But as Shepard also notes, it’s also created a challenge for voters to find out more about who those justices and judges are.
While no appellate court judge has been removed since Indiana's constitution was amended, Shepard said that may reflect more of a “vote of confidence” in the merit selection system than in the individual judges.
So four years ago, at the urging of the legislature, the Indiana Supreme Court’s Division of State Court Administration created the judicial retention website to provide more information to voters.
Updated with every election cycle, it contains biographical information on the state court justices and judges who are up for retention, along with access to judicial opinions they’ve written, supported, or dissented from. The website also allows visitors to watch oral arguments in the cases they’ve heard.
It’s where voters can go to find information on Rucker and David, and also on the four Court of Appeals judges up for retention this year: Judge John G. Baker from Bloomington, the longest-serving member on the current Court of Appeals; Judge Nancy H. Vaidik, a former prosecutor and trial court judge in Porter County; Judge Paul Mathis of Fort Wayne, a former trial court judge; and Judge Michael Barnes of South Bend, who spent 20 years as a prosecutor before joining the court.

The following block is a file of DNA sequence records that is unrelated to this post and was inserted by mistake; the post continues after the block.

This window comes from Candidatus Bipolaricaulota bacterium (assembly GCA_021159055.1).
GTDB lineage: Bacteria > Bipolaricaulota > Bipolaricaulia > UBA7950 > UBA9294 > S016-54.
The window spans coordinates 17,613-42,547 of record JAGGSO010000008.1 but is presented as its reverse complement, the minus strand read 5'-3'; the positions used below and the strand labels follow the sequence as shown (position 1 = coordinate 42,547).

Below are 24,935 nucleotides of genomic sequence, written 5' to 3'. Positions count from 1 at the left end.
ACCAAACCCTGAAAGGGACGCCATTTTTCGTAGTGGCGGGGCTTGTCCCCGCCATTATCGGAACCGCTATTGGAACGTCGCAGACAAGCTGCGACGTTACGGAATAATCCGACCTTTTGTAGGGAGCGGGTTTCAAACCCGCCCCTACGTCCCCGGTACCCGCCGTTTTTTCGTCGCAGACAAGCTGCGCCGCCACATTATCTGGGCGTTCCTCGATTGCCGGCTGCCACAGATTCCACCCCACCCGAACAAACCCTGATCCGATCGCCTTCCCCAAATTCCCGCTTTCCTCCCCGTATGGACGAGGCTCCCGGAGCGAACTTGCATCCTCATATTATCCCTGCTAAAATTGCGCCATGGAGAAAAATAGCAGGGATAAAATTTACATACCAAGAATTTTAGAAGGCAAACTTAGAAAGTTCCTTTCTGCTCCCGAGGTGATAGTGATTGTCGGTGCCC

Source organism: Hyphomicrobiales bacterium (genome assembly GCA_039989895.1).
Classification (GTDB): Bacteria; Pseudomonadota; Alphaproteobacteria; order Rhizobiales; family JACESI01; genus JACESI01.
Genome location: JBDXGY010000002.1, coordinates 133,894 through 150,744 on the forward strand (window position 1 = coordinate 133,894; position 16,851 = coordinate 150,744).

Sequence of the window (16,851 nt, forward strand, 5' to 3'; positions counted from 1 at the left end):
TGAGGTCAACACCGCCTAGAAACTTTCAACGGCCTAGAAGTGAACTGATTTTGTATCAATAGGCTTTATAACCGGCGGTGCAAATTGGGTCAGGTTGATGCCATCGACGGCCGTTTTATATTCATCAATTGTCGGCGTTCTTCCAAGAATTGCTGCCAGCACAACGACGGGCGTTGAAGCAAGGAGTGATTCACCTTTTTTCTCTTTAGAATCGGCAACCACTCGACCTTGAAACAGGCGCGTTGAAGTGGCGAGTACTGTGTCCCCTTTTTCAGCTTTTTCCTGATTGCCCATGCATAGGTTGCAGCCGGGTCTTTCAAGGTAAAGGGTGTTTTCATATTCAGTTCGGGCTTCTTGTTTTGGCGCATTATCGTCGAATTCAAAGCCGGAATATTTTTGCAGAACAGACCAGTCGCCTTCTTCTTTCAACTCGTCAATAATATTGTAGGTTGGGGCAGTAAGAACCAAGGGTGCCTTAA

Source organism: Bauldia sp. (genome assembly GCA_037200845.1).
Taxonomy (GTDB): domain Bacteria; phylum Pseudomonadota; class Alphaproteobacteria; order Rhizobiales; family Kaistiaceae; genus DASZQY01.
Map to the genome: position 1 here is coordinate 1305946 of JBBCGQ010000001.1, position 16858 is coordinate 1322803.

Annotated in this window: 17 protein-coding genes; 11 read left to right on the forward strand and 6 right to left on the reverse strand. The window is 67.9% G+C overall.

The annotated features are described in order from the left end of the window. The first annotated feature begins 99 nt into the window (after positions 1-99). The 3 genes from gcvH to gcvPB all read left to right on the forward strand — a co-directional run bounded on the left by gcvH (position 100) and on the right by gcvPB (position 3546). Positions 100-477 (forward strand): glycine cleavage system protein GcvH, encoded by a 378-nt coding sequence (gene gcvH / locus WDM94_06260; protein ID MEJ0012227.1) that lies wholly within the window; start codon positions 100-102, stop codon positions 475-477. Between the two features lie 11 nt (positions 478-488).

The website is also where voters can find the majority opinion written by Justice David in the “Richard L. Barnes v. State of Indiana” case, which created a small uproar last spring. David wrote that Indiana law did not allow a citizen to forcibly resist police from unlawful entry into his or her home.
Critics said the decision violated the state’s “castle doctrine” of self-defense. The ruling also prompted some Tea Party groups around the state to launch an effort to vote David out of office when he faces next Tuesday’s retention vote.